Risk can always be reduced to a set of numbers. But trustees play an important role both in setting the right risk objectives and in interpreting the signals, writes Gail Moss
The financial crisis brought home in harsh relief just how exposed pension funds can be to global economic shocks and associated market downturns.
Aside from the risk of sharp contractions in equity valuations, investors have also had to get to grips with long-term low interest rates, as well as the risk of sovereign default during the euro-zone crisis, and even the potential failure of the single currency.
Now sluggish post-recession growth, low inflation, geopolitical instability and increasing life expectancy are among the challenges faced by pension fund trustees and board members. This is alongside the risk of underfunding and sponsor-associated risks, and changing national and international regulation.
“As part of a robust governance structure, risk managers and investment officers are faced with an exponentially increasing number of measures to monitor,” Ian Castledine, global head of investment risk and compliance products for Northern Trust, says. “Our recent survey shows 36% of our clients consider policy and compliance monitoring to be the most time-consuming portion of the investment process, with 82% of clients expecting to have to grow their internal resources to keep up with governance and compliance requirements.”
At a glance
• Pension fund trustees have a wide array of risk parameters to monitor and make sense of.
• Funds should manage risk within a strong governance framework that clearly lays out investment objectives and the entities responsible for each decision and action.
• A wide variety of risk management tools, many online, are now available to funds.
• But there is no substitute for good, qualitative judgement from a well constituted board of trustees.
But there are well-developed strategies and tools to help boards to face this growing challenge. Of crucial importance for defined benefit funds is the funding level. Other parameters could include the fund’s progress against any pre-agreed, longer-term ‘journey plan’ to achieve full funding, as well as funding level triggers relating to de-risking or LDI strategies.
Another is the expected portfolio return and whether the fund will generate returns in line with pre-determined objectives. Boards and management also need to monitor portfolio risk to ensure this is within an acceptable range. Some large funds will be in a position to create a dedicated risk committee but for most the responsibility for oversight of various risk metrics will be divided between the investment committee and the trustees.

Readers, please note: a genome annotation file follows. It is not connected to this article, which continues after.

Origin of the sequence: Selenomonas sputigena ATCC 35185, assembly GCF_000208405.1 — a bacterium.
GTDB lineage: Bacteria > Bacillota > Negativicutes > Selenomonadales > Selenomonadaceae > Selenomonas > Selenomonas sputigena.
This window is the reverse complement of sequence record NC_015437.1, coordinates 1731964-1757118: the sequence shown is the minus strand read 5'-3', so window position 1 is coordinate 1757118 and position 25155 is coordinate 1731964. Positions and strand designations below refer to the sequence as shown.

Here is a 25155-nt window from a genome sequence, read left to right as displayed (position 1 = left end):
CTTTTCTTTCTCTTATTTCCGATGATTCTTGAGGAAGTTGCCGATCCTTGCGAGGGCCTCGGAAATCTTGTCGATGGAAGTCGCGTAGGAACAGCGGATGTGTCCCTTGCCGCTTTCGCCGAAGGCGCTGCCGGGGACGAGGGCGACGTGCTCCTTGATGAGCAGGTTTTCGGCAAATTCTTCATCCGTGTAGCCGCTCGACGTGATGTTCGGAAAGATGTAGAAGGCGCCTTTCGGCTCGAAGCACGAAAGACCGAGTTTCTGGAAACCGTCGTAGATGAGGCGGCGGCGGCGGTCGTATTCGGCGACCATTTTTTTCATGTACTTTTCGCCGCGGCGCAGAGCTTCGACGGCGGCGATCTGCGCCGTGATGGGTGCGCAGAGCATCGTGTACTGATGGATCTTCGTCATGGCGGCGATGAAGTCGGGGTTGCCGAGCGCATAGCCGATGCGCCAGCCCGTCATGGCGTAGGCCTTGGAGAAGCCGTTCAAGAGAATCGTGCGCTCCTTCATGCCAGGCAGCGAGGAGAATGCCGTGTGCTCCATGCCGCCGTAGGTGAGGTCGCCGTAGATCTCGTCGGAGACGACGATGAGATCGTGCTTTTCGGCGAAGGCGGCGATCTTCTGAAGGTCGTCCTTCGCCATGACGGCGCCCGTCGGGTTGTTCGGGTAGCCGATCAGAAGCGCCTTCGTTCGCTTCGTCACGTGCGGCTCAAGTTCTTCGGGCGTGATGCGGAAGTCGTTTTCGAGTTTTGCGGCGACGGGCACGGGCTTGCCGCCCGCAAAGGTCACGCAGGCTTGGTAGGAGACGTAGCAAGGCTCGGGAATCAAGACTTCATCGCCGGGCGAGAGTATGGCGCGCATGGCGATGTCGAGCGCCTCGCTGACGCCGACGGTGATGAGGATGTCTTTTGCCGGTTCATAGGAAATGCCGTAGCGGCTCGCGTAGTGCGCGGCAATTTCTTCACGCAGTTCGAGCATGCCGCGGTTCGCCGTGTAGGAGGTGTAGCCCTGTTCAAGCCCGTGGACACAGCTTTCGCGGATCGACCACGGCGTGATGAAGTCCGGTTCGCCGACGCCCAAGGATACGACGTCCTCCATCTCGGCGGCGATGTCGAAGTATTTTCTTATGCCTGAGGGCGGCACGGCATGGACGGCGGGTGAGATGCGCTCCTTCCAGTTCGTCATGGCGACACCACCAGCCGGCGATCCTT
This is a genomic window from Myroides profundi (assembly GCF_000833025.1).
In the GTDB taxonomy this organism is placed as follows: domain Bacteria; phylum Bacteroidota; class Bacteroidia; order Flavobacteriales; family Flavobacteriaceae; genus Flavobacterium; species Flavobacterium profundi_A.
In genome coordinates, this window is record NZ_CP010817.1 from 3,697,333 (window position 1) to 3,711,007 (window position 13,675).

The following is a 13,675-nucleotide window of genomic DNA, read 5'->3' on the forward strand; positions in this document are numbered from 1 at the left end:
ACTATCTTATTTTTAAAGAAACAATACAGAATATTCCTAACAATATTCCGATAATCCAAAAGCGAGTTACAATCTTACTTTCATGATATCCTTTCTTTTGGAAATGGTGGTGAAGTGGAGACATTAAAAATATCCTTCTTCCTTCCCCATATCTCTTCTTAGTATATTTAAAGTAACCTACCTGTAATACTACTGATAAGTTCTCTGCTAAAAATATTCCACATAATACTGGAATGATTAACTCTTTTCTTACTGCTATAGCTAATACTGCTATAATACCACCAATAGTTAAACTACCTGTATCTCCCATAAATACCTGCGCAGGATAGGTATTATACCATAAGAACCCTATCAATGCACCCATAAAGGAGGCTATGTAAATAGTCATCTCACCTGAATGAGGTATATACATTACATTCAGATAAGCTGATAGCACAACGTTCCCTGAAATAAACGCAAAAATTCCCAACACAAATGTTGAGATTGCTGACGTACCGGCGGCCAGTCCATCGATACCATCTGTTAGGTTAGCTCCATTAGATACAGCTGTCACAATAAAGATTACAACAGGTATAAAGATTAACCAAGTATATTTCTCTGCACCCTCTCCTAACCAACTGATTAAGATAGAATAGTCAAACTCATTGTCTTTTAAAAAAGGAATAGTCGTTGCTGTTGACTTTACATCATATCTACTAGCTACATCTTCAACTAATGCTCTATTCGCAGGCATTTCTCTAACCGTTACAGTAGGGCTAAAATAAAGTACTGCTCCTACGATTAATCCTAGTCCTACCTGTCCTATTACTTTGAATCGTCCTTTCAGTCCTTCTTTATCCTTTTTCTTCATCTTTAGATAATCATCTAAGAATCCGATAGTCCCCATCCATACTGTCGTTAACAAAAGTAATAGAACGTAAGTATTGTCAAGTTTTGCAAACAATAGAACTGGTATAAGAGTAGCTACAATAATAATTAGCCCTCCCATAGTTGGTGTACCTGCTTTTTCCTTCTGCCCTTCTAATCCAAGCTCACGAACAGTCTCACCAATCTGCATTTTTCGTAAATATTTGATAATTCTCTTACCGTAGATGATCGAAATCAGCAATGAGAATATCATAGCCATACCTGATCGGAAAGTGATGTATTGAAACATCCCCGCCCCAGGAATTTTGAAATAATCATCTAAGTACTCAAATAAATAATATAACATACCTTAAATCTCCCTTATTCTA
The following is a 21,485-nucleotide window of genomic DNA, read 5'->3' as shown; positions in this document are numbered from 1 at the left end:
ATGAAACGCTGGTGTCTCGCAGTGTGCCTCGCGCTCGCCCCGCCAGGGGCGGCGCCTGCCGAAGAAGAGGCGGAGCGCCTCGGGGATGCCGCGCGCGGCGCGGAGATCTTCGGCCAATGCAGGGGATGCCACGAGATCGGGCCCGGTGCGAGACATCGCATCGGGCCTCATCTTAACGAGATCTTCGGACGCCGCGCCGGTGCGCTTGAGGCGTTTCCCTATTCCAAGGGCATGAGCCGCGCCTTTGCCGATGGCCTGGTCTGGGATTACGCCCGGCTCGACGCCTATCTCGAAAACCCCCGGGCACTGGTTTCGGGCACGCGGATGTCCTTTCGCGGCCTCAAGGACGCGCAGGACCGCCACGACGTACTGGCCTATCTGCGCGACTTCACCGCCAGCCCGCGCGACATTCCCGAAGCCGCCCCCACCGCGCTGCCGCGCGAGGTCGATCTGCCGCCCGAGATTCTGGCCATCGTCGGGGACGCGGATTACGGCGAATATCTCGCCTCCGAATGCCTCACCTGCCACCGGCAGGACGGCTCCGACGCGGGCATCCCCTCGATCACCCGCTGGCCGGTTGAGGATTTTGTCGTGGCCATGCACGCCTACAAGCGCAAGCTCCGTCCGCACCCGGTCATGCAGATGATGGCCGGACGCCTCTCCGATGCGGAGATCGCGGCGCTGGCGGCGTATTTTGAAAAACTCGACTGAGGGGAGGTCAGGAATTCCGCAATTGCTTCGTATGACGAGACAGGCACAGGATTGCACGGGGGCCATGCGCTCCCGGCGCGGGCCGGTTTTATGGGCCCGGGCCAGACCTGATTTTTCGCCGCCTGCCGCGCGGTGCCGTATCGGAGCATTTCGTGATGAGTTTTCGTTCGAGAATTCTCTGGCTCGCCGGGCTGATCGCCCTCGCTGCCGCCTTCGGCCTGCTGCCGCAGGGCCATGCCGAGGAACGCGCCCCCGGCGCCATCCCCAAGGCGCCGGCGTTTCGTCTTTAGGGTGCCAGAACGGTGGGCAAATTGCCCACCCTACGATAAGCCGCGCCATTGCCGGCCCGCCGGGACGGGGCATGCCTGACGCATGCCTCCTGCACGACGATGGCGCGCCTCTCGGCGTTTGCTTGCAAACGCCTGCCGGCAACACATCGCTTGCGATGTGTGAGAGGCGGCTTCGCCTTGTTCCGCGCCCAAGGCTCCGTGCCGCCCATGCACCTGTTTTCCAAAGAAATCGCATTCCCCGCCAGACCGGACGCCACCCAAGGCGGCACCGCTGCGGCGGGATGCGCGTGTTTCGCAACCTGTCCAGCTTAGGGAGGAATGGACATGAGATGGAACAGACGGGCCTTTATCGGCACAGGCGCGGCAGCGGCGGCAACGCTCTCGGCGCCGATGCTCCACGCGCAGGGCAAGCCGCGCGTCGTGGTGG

Nicklas Fahlström, investment consultant, at Wassum in Stockholm points out that while it is easy to take de-risking measures, funds have to be willing to take some risk to have a chance of meeting their return targets. “They should look more closely at what risk they are prepared to take on,” he says.
Value-at-risk, hedge ratios and the fund’s liquidity position are also important. Boards and trustees should ensure that ratios are within the investment policy guidelines. In most cases the board or trustees formally set investment objectives. But there will also be input from a number of other sources, such as investment officers, portfolio managers, consultants, and fiduciary managers.
How BBVA Fondo de Pensiones sees investment risk
Risk management lies at the heart of investment strategy for BBVA Fondo de Pensiones (BBVAFP), the pension fund for Spain’s second-biggest bank, the Banco Bilbao Vizcaya Argentaria. The bank says its main focus is to make the most of the risk budget, so its approach is not to change the investment philosophy or the risk level of the portfolio.
“We are not becoming yield searchers or chasing the market, we maintain our risk budget but with a specific allocation for the actual interest rate environment,” says Fernando Aguado, CIO for institutional asset allocation at BBVAFP.
Over the past few years the pension fund has developed its investment policy by introducing new asset classes, increasing diversification and establishing an investment philosophy to match short-term performance and long-term needs.
The changes have been carried out with the help and advice of the fund’s control commission.
By far the lion’s share of the fund’s €2.56bn portfolio is invested in government bonds (60%), with 16% in corporate bonds, and 21% in equities. The latter is made up 14% Europe, 5% US and 2% Japan.